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To return to the Midwest Fish & Wildlife Conference website, go to http://www.midwestfw.org/ The following schedule and room names are subject to change (as of February 1, 2017). Please check back for updates. 

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Presenters for technical presentations are either the primary author (the first name listed in the abstract), or are indicated with an asterisk next to their name. 

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Wednesday, February 8 • 8:00am - 12:00pm
Overview of Symposium (S9). Landscape Conservation Science and Management: Exploring Private and Public Partnerships at a Landscape Scale

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Organizer(s)/Convener(s):
Kristin Shaw, Eastern Tallgrass Prairie & Big Rivers LCC, kristin_shaw@fws.gov
Gwen White, Eastern Tallgrass Prairie & Big Rivers LCC, gwen_white@fws.gov
Glen Salmon, Eastern Tallgrass Prairie & Big Rivers LCC, glen_salmon@fws.gov
John Rogner, Upper Midwest & Great Lakes LCC, john_rogner@fws.gov
Brad Potter, Upper Midwest & Great Lakes LCC, bradly_potter@fws.gov
Rick Nelson, Plains & Prairie Potholes LCC, Richard_D_Nelson@fws.gov
Nicole Athearn, Great Plains LCC, nicole_athearn@fws.gov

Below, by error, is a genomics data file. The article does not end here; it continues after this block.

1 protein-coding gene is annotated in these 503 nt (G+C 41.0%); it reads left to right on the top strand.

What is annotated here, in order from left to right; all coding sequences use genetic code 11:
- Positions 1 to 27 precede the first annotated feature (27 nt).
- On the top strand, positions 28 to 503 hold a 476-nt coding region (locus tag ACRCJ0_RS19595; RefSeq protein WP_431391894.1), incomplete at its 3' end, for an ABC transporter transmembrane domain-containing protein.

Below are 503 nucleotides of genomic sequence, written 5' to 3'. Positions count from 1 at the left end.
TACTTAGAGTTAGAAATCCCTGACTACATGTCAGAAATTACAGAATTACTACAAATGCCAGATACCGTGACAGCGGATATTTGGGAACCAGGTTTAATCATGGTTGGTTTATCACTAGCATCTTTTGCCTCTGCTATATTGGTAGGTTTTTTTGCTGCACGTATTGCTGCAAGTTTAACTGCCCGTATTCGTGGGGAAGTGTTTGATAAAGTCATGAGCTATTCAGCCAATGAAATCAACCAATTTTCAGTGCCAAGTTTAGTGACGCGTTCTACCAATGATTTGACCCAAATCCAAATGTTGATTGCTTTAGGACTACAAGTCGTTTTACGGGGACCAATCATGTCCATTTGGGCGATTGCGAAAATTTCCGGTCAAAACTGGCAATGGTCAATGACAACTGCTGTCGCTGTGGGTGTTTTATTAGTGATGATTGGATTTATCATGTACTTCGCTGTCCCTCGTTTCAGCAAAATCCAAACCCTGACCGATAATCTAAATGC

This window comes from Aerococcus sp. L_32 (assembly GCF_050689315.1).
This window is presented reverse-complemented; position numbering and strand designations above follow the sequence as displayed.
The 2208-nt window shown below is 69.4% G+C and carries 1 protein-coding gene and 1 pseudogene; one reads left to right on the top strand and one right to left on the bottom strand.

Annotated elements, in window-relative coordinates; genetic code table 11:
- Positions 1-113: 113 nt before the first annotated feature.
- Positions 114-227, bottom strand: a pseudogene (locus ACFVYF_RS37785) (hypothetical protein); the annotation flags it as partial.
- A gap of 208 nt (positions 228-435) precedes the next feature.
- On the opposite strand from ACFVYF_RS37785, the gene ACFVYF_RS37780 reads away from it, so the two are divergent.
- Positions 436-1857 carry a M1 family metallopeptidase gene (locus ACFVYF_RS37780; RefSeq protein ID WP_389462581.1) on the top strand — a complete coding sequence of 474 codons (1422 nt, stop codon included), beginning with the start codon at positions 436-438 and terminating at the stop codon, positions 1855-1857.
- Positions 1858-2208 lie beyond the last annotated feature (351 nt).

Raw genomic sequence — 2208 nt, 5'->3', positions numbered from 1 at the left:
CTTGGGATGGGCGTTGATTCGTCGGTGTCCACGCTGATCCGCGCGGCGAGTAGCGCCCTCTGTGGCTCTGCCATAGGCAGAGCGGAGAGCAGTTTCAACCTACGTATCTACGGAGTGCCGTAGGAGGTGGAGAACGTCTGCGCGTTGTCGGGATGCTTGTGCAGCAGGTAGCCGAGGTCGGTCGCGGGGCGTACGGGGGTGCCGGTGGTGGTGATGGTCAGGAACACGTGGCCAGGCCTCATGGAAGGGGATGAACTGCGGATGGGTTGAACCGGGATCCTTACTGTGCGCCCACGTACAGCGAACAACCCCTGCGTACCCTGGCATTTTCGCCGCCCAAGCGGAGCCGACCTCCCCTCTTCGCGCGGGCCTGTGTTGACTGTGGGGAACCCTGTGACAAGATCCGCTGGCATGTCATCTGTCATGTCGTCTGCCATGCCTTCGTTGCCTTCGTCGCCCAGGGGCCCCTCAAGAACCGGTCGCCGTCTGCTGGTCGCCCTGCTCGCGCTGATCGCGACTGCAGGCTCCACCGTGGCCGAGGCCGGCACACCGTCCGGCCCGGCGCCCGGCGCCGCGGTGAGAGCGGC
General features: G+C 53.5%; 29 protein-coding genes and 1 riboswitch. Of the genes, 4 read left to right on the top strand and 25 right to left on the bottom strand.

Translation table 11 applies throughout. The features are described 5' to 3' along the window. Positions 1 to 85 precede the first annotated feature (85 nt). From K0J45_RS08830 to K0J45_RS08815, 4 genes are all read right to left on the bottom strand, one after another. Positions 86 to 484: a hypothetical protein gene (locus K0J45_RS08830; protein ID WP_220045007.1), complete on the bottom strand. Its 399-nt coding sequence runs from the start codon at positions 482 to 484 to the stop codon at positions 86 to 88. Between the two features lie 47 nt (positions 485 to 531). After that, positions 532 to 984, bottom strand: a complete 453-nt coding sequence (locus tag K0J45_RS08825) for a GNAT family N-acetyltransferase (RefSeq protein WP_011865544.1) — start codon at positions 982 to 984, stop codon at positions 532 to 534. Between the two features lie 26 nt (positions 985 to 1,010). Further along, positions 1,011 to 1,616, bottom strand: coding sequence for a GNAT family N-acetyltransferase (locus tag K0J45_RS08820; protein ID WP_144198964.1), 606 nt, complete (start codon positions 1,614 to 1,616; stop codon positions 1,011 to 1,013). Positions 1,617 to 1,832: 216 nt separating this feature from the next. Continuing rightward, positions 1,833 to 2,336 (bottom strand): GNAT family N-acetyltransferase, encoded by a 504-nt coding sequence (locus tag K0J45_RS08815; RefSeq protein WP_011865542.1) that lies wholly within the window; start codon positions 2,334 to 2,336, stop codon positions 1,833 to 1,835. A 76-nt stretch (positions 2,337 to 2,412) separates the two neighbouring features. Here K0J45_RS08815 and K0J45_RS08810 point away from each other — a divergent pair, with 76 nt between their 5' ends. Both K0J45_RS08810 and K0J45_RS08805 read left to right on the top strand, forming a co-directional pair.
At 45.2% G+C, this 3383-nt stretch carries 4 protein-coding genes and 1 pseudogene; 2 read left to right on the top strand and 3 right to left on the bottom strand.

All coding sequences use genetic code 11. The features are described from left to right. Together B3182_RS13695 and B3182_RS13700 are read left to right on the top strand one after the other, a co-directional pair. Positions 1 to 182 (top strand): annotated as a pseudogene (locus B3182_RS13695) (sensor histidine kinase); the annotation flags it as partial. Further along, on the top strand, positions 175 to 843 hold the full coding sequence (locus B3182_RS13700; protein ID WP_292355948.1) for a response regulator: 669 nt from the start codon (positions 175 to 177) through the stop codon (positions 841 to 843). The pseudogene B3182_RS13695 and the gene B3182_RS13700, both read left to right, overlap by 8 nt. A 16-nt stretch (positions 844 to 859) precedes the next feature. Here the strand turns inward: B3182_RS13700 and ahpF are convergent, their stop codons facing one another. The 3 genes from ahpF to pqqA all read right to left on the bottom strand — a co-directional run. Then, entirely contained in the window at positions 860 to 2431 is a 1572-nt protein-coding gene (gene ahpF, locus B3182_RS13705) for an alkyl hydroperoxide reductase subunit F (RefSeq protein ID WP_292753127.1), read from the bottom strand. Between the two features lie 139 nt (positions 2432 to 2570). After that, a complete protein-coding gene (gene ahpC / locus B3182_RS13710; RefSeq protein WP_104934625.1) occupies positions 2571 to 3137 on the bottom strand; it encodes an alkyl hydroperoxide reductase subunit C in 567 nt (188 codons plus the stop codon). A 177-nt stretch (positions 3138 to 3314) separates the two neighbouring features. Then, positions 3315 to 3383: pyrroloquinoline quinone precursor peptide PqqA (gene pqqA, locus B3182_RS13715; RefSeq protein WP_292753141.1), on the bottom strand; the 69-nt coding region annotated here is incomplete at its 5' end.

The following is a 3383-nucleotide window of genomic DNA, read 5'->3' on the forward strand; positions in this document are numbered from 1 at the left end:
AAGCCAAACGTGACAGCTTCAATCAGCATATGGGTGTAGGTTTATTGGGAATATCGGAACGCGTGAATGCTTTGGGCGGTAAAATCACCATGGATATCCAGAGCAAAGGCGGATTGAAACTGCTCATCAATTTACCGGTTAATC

Abstract: Landscape-scale considerations are integral components of managing both public and private lands for holistic conservation outcomes. While public lands form the backbone of the conservation estate, private lands constitute a majority of our urban, natural, and working landscapes. As a result, partnerships with public and private landowners and managers form integral components of landscape conservation. Because delivering conservation at a landscape scale is full of challenges, practical and pragmatic research and tools are necessary for success. For example, an understanding of human dimensions reveals the drivers and motivations that influence complex decision making processes and informs how we can more effectively work with partners to deliver ecosystem conservation, restoration, and management. Presentations in this symposium will describe and illustrate cutting edge research and management techniques pertaining to a variety of topics, such as human dimensions, that are relevant to one or more component of landscape conservation: problem identification, project planning, implementation, management, and evaluation.

Wednesday February 8, 2017 8:00am - 12:00pm
Grand Ballroom E

Attendees (6)